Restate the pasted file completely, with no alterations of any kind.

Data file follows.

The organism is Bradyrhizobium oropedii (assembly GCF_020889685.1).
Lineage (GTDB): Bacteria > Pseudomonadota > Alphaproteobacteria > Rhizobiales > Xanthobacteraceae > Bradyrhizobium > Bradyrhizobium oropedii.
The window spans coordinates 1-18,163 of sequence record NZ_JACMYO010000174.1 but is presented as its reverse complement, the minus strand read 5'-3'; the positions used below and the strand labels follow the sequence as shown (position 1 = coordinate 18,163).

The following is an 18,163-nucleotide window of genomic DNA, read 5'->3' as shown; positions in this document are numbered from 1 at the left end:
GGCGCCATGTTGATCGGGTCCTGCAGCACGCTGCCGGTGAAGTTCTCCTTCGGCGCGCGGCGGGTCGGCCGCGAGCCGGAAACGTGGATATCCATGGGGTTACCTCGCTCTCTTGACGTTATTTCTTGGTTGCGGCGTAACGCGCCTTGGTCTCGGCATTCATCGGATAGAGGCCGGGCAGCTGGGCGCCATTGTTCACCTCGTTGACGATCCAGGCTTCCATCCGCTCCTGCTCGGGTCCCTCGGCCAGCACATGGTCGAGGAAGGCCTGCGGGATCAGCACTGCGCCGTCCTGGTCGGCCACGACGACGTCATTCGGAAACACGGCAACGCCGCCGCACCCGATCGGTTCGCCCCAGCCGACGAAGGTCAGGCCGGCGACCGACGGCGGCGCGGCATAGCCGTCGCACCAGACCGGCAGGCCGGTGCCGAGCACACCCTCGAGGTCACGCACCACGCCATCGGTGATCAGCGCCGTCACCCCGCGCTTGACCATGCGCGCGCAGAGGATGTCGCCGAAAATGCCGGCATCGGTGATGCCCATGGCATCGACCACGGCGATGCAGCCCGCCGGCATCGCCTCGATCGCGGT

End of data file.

The organism is Bradyrhizobium oropedii (assembly GCF_020889685.1).
Lineage (GTDB): Bacteria > Pseudomonadota > Alphaproteobacteria > Rhizobiales > Xanthobacteraceae > Bradyrhizobium > Bradyrhizobium oropedii.
The window spans coordinates 1-18,163 of sequence record NZ_JACMYO010000174.1 but is presented as its reverse complement, the minus strand read 5'-3'; the positions used below and the strand labels follow the sequence as shown (position 1 = coordinate 18,163).

The following is an 18,163-nucleotide window of genomic DNA, read 5'->3' as shown; positions in this document are numbered from 1 at the left end:
GGCGCCATGTTGATCGGGTCCTGCAGCACGCTGCCGGTGAAGTTCTCCTTCGGCGCGCGGCGGGTCGGCCGCGAGCCGGAAACGTGGATATCCATGGGGTTACCTCGCTCTCTTGACGTTATTTCTTGGTTGCGGCGTAACGCGCCTTGGTCTCGGCATTCATCGGATAGAGGCCGGGCAGCTGGGCGCCATTGTTCACCTCGTTGACGATCCAGGCTTCCATCCGCTCCTGCTCGGGTCCCTCGGCCAGCACATGGTCGAGGAAGGCCTGCGGGATCAGCACTGCGCCGTCCTGGTCGGCCACGACGACGTCATTCGGAAACACGGCAACGCCGCCGCACCCGATCGGTTCGCCCCAGCCGACGAAGGTCAGGCCGGCGACCGACGGCGGCGCGGCATAGCCGTCGCACCAGACCGGCAGGCCGGTGCCGAGCACACCCTCGAGGTCACGCACCACGCCATCGGTGATCAGCGCCGTCACCCCGCGCTTGACCATGCGCGCGCAGAGGATGTCGCCGAAAATGCCGGCATCGGTGATGCCCATGGCATCGACCACGGCGATGCAGCCCGCCGGCATCGCCTCGATCGCGGT